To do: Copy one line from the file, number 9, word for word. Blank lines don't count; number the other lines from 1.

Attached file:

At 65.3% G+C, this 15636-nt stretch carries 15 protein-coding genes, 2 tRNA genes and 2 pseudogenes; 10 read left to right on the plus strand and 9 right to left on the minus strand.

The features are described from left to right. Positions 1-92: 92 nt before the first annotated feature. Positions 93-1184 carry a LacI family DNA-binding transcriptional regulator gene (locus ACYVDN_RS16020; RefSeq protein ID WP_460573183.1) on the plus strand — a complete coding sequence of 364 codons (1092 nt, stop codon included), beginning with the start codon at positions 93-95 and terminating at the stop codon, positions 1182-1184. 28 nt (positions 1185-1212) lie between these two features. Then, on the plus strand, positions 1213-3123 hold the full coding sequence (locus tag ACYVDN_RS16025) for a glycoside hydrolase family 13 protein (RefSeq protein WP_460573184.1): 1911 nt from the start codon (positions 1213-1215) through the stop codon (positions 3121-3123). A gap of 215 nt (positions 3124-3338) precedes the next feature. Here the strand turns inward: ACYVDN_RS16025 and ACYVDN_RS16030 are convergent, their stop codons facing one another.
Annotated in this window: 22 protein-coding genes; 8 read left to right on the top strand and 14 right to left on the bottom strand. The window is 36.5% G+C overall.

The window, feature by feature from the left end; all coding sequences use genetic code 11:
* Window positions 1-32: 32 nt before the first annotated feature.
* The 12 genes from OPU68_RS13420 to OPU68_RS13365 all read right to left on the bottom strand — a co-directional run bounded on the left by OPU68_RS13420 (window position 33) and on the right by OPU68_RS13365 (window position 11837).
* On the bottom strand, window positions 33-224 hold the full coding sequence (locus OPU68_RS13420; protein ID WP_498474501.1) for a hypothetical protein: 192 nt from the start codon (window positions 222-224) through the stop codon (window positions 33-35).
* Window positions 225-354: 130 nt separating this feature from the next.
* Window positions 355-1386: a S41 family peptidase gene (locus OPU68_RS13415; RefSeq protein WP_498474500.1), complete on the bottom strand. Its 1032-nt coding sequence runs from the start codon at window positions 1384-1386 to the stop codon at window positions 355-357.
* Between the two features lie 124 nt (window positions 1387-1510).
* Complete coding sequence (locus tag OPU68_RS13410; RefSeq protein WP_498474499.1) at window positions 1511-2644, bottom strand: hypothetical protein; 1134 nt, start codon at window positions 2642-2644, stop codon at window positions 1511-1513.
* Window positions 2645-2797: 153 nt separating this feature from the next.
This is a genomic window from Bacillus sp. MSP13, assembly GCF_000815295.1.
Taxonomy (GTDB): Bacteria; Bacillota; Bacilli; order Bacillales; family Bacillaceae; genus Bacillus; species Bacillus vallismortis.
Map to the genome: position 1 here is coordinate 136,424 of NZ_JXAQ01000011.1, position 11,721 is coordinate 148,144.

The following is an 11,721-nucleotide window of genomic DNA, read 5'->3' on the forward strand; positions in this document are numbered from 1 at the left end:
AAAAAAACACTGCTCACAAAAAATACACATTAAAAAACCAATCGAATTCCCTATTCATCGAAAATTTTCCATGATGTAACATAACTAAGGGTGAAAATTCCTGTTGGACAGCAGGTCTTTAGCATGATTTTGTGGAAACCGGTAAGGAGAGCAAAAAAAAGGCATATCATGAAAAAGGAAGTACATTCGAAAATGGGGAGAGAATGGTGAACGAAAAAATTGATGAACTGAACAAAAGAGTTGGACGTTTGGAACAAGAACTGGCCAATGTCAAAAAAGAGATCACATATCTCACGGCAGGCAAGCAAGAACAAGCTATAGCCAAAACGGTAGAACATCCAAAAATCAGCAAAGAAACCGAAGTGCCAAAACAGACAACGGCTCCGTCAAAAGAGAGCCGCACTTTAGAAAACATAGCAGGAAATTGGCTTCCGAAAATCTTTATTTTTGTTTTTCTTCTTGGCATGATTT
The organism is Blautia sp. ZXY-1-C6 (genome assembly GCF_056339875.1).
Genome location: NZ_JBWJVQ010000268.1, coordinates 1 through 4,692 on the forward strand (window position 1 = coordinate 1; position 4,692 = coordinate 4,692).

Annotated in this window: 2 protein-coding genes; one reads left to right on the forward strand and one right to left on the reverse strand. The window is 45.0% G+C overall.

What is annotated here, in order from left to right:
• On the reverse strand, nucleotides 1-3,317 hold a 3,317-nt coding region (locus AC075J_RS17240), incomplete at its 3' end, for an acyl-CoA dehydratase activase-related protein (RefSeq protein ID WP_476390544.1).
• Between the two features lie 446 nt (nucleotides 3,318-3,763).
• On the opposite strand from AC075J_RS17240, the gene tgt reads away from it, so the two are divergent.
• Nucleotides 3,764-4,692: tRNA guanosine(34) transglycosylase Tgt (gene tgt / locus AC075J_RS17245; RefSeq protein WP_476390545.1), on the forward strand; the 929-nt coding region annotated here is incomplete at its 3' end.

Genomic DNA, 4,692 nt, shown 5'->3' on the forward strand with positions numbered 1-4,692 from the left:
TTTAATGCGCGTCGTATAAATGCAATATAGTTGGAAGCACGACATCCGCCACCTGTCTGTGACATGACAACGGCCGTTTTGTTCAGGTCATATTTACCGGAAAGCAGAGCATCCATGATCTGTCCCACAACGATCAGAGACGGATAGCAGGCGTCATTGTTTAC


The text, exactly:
* Window positions 355-1386: a S41 family peptidase gene (locus OPU68_RS13415; RefSeq protein WP_498474500.1), complete on the bottom strand. Its 1032-nt coding sequence runs from the start codon at window positions 1384-1386 to the stop codon at window positions 355-357.